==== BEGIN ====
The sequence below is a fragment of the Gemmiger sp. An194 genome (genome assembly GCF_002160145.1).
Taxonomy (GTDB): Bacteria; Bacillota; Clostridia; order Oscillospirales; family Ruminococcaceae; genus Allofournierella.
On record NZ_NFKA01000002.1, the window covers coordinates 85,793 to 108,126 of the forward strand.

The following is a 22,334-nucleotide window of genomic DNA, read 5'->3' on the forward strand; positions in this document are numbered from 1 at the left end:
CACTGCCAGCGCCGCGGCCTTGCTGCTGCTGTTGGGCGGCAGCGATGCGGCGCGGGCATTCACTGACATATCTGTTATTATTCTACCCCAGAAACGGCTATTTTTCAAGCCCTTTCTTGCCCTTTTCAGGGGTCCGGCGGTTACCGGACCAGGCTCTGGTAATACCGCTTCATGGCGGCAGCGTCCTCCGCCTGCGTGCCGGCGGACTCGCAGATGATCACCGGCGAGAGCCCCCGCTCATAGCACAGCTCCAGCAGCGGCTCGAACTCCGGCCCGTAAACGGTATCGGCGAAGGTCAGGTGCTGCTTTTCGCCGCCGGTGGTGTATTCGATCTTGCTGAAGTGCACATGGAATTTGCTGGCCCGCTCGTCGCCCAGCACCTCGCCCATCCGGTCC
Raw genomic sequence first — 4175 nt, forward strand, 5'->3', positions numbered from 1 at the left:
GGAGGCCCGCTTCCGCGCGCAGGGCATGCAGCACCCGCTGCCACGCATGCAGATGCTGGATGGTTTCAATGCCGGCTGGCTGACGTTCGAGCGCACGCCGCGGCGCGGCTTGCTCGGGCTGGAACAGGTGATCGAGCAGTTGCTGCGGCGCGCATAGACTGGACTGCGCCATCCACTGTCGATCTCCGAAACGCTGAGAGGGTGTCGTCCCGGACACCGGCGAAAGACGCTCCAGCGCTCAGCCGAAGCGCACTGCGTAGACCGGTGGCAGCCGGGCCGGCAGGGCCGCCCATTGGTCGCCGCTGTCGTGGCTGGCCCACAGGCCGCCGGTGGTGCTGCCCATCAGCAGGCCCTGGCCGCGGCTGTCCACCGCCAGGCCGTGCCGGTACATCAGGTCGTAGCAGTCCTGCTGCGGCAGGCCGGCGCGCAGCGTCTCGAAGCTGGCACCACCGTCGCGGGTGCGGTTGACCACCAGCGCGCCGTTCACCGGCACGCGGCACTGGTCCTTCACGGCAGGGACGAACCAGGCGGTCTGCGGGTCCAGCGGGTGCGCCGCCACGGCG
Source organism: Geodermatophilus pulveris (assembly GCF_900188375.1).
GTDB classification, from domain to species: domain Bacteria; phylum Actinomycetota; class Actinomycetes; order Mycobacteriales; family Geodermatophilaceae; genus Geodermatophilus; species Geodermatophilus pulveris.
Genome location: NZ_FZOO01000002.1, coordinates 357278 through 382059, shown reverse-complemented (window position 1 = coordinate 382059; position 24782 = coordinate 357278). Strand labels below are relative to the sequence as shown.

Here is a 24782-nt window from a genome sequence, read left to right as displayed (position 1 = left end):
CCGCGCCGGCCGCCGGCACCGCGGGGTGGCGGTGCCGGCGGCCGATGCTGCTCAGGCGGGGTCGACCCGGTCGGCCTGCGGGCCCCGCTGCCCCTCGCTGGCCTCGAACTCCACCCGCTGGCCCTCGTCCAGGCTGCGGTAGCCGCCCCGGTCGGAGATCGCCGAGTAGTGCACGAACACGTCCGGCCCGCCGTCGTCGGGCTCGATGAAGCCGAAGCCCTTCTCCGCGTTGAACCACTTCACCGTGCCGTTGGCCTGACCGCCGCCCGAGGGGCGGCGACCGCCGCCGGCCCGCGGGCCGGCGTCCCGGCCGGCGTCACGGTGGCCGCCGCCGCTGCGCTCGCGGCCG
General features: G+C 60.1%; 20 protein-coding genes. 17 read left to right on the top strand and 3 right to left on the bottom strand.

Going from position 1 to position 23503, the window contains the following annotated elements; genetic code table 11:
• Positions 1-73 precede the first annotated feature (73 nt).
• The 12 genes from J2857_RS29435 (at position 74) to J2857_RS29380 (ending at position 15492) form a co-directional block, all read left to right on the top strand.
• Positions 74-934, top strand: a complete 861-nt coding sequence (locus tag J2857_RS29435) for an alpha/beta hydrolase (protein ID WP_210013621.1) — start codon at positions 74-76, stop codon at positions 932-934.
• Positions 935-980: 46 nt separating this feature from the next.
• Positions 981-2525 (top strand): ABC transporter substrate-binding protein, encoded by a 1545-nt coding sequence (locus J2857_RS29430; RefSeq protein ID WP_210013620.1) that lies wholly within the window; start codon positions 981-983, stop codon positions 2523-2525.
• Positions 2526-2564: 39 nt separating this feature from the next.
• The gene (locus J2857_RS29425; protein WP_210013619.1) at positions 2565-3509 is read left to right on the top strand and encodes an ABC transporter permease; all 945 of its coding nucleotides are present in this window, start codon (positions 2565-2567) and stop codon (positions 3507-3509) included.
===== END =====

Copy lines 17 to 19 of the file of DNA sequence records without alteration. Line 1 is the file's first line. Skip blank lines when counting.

• Positions 74-934, top strand: a complete 861-nt coding sequence (locus tag J2857_RS29435) for an alpha/beta hydrolase (protein ID WP_210013621.1) — start codon at positions 74-76, stop codon at positions 932-934.
• Positions 935-980: 46 nt separating this feature from the next.
• Positions 981-2525 (top strand): ABC transporter substrate-binding protein, encoded by a 1545-nt coding sequence (locus J2857_RS29430; RefSeq protein ID WP_210013620.1) that lies wholly within the window; start codon positions 981-983, stop codon positions 2523-2525.